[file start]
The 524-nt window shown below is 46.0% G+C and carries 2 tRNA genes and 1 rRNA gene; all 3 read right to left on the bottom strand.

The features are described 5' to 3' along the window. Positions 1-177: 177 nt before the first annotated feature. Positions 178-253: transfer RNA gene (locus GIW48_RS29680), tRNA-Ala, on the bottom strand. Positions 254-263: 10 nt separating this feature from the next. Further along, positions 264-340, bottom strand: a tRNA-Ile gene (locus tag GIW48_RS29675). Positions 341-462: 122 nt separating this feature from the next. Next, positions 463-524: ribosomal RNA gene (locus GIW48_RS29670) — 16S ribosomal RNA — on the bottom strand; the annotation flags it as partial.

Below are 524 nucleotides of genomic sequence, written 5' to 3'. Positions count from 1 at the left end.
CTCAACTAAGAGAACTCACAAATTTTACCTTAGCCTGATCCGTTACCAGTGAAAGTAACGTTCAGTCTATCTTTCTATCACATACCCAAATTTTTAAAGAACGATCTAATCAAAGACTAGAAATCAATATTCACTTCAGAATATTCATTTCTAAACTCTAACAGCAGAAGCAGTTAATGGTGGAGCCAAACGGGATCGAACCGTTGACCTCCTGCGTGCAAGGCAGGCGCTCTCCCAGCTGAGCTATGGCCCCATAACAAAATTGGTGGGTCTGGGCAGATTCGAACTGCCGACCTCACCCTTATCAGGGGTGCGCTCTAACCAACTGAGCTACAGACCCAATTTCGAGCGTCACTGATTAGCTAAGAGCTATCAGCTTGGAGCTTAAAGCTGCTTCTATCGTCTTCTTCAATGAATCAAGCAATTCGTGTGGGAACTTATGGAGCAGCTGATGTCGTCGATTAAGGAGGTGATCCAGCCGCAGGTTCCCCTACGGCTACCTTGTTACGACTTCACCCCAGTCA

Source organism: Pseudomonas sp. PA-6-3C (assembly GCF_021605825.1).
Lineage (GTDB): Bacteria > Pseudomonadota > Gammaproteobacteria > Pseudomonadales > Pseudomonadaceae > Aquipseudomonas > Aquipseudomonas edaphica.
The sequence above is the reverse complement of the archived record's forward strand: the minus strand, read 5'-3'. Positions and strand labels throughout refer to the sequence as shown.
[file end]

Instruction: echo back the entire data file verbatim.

The 524-nt window shown below is 46.0% G+C and carries 2 tRNA genes and 1 rRNA gene; all 3 read right to left on the bottom strand.

The features are described 5' to 3' along the window. Positions 1-177: 177 nt before the first annotated feature. Positions 178-253: transfer RNA gene (locus GIW48_RS29680), tRNA-Ala, on the bottom strand. Positions 254-263: 10 nt separating this feature from the next. Further along, positions 264-340, bottom strand: a tRNA-Ile gene (locus tag GIW48_RS29675). Positions 341-462: 122 nt separating this feature from the next. Next, positions 463-524: ribosomal RNA gene (locus GIW48_RS29670) — 16S ribosomal RNA — on the bottom strand; the annotation flags it as partial.

Below are 524 nucleotides of genomic sequence, written 5' to 3'. Positions count from 1 at the left end.
CTCAACTAAGAGAACTCACAAATTTTACCTTAGCCTGATCCGTTACCAGTGAAAGTAACGTTCAGTCTATCTTTCTATCACATACCCAAATTTTTAAAGAACGATCTAATCAAAGACTAGAAATCAATATTCACTTCAGAATATTCATTTCTAAACTCTAACAGCAGAAGCAGTTAATGGTGGAGCCAAACGGGATCGAACCGTTGACCTCCTGCGTGCAAGGCAGGCGCTCTCCCAGCTGAGCTATGGCCCCATAACAAAATTGGTGGGTCTGGGCAGATTCGAACTGCCGACCTCACCCTTATCAGGGGTGCGCTCTAACCAACTGAGCTACAGACCCAATTTCGAGCGTCACTGATTAGCTAAGAGCTATCAGCTTGGAGCTTAAAGCTGCTTCTATCGTCTTCTTCAATGAATCAAGCAATTCGTGTGGGAACTTATGGAGCAGCTGATGTCGTCGATTAAGGAGGTGATCCAGCCGCAGGTTCCCCTACGGCTACCTTGTTACGACTTCACCCCAGTCA

Source organism: Pseudomonas sp. PA-6-3C (assembly GCF_021605825.1).
Lineage (GTDB): Bacteria > Pseudomonadota > Gammaproteobacteria > Pseudomonadales > Pseudomonadaceae > Aquipseudomonas > Aquipseudomonas edaphica.
The sequence above is the reverse complement of the archived record's forward strand: the minus strand, read 5'-3'. Positions and strand labels throughout refer to the sequence as shown.